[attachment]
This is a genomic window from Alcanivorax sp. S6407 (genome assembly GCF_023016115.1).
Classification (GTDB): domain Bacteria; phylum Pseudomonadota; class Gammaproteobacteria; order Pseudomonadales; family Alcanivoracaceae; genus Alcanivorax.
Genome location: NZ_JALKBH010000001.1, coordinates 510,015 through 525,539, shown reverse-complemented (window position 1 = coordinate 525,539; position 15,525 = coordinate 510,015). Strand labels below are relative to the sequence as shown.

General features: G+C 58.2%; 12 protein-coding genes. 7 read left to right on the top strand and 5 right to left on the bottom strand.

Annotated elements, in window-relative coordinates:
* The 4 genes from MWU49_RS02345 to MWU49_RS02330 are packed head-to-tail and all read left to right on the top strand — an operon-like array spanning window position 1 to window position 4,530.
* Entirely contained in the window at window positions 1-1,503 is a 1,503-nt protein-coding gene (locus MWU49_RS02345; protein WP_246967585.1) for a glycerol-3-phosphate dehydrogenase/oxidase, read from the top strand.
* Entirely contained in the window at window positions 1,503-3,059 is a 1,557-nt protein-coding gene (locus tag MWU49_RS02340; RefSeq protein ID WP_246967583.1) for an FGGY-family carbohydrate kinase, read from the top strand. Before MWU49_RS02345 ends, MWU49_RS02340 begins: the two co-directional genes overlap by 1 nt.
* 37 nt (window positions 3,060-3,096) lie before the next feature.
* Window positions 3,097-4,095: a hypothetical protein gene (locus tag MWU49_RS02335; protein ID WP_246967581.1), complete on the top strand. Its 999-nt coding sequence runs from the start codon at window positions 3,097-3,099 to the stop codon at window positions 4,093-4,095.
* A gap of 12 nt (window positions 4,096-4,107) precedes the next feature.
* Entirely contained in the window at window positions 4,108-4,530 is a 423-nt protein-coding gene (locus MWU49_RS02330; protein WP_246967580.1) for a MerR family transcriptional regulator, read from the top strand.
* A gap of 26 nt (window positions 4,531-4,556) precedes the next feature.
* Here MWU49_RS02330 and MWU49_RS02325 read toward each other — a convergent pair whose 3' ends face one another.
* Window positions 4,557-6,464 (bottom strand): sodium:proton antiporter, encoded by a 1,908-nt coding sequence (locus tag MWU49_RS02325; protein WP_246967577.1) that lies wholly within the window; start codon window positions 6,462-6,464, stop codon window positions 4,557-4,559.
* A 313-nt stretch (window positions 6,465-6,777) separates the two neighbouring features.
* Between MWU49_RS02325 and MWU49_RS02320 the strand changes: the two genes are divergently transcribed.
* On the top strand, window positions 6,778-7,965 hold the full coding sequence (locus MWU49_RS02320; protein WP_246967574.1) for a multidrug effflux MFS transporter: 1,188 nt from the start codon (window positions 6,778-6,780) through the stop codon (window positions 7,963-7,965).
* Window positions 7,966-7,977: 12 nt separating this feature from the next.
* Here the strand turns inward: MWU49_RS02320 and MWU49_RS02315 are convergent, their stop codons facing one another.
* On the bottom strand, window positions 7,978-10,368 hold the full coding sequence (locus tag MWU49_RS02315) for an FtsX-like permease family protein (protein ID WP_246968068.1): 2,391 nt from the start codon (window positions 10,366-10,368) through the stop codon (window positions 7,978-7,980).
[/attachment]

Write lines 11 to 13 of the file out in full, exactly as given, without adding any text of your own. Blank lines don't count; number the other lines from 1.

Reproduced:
* A gap of 12 nt (window positions 4,096-4,107) precedes the next feature.
* Entirely contained in the window at window positions 4,108-4,530 is a 423-nt protein-coding gene (locus MWU49_RS02330; protein WP_246967580.1) for a MerR family transcriptional regulator, read from the top strand.
* A gap of 26 nt (window positions 4,531-4,556) precedes the next feature.